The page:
Catholic Sexuality: Is sex only for procreation?


#1

I have heard that, in church history, sex was ONLY for procreation, that once women pass their child-bearing years, sex is no longer done

Was this at one time a church teaching?
Is it still that way?


#2

No, sex is always allowed and encouraged to strenghten closeness as well as procreation. Procreation is the primary but not only affect of sexual relationships with one’s spouse.


#3

so that was NEVER a church teaching?
are you sure?


#4

I suggest you read the Catechism and Theology of the Body by Pope John Paul II. Both are available for free online.


#5

How can you be 100% sure of when the child-bearing years have passed? Interrupting sexual relationships because of an assumption might indicate that the person is not fully open to reproduction.

I know a guy that according to his mother is the child of “menopause”:smiley:


#6

I would assume when a woman goes through menopause, having children is no longer possible

just had heard that it might have been a chuch teaching centuries ago. if it’s not, just be honest and let me know


#7

Grace and Peace muckraker45,

Would you think that St. Elizabeth, the Mother of John the Baptist, or St. Anne, the Mother of Our Blessed Virgin Mary, or even the Blessed Sarah, the Mother of Isaac, were ‘beyond’ the normal period of child-bearing? If so, do you think the Church would teach that these individuals are examples of sinful behavior? I, personally, don’t think so.


#8

It is quite impossible to show that it is NOT a Church teaching. I think that it would be more effective to ask if anyone can prove that it is a Church teaching.


#9

I was going to reference St. Elizabeth, but, since she was Jewish, I didn’t thing that would apply.

To tell you the truth, that always kinda weirded me out once I realized, “Wait a minute…if they are beyond the childbearing years…WHY ARE THEY STILL HAVING SEX!!!..What kind of holy Book IS this!!! How dare a married couple show their love for one another!!!..oh no…they’re probably not the first and probably wont be the last…”


#10

he he he Yes, of course, there were ermitic and cenobitic traditions in Christianity that stressed the repression of eros because it was associated with the passions but such extremes doesn’t appear to be the consensual teaching of the Church. I’m sure Muckracker45 could focus narrowly on the teachings of some within the Church to argue his/her point but I would return that a thorough investigation would reveal what the Church already teaches… one that is temperate.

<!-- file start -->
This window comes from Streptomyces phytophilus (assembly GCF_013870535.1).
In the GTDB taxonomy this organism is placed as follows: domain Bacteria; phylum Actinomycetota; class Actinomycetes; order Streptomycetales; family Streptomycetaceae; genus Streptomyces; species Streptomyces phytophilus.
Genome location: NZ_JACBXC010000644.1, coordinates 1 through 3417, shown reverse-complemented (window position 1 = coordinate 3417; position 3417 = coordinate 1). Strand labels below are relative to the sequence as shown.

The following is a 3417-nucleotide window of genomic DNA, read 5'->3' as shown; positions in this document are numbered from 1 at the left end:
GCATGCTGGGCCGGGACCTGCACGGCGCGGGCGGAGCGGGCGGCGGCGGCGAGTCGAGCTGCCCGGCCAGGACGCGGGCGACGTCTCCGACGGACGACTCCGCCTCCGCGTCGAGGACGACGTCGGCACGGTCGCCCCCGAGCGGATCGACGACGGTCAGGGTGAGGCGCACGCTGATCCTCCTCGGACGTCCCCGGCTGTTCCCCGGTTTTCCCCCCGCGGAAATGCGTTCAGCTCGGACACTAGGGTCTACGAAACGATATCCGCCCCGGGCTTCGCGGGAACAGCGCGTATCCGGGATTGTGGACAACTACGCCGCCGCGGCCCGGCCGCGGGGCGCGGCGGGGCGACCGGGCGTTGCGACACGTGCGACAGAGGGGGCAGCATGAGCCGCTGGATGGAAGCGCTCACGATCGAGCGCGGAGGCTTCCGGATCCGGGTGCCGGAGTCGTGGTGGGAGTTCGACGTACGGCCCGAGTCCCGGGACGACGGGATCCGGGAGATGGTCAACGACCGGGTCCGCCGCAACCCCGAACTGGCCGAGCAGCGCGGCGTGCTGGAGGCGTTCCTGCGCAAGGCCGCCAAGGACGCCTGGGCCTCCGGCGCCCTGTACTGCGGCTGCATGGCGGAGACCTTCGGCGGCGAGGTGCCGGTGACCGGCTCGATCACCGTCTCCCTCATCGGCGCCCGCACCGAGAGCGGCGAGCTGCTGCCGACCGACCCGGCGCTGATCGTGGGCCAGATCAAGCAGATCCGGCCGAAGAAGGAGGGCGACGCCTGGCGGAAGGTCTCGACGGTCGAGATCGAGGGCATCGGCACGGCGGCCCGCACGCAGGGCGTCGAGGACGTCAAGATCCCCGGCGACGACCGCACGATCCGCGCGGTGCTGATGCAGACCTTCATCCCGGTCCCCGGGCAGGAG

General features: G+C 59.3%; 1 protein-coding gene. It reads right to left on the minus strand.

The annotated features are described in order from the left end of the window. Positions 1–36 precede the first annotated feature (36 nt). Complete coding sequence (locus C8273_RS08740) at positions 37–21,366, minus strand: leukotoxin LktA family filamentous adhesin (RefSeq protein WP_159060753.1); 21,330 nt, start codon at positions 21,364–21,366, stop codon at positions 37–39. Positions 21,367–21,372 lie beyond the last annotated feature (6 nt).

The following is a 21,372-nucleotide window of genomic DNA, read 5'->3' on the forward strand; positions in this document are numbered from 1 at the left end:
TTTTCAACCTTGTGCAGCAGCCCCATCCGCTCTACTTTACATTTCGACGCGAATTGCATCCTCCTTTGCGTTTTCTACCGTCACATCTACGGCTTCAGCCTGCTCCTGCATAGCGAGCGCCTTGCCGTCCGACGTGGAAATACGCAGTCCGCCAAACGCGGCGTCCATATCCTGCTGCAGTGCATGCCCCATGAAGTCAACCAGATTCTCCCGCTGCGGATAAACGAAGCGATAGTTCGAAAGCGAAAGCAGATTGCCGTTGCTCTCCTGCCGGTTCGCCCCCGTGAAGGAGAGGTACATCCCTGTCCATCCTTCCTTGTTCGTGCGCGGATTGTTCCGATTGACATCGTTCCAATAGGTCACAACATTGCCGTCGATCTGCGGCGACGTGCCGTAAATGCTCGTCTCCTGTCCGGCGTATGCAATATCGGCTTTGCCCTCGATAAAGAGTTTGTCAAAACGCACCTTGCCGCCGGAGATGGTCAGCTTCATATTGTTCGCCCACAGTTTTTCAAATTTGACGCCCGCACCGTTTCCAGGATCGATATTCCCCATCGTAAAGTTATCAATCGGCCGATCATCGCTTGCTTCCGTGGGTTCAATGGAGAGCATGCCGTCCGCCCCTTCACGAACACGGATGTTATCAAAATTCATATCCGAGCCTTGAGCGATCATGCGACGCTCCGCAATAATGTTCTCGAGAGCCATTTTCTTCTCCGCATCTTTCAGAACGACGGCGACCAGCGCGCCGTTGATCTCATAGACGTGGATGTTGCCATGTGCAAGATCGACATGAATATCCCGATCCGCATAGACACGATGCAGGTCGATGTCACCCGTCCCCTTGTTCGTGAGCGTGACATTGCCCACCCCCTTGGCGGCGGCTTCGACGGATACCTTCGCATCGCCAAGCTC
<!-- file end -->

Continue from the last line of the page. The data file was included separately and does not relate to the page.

#11

I think it is likely that specific priests, in specific places and times (hopefully past), and through either an excess of zeal or poor formation, have made statements to individuals along these lines. I have seen postings here that said Fr. X stated that relations were no longer permitted after a hysterectomy, for example. Similarly, certain religious or cultural communities may have harbored particularly strict teachings along these lines. So I think that some individuals may in fact have heard such things and thought, through no fault of their own, that they were the teaching of the Universal Church.


#12

I can attest to the fact that a priest in our parish at one time preached the “sex is for procreation only” line, among other fallacies. (This was mild compared to other things he ranted about.) He was so off the mark in his outrageous pronouncements that his faculties were ultimately suspended. Unfortunately, he still has a website and has occasionally been cited even on these forums.


#13

Please read this:

vatican.va/archive/ccc_css/archive/catechism/p3s2c2a6.htm

Peace,
Ed


#14

That’s how we got Limbo and no salvation for those not being signed up Catholics as teachings of the Church. My Lutheran dad was bound for hell. Sister said, :shrug:


#15

Catholics view sex and giving your body completely to your spouse, just like the way Jesus gave His body completely for His Bride/The Church. (And that’s why Catholics don’t allow contraception.)


#16

CASTI CONNUBII


#17

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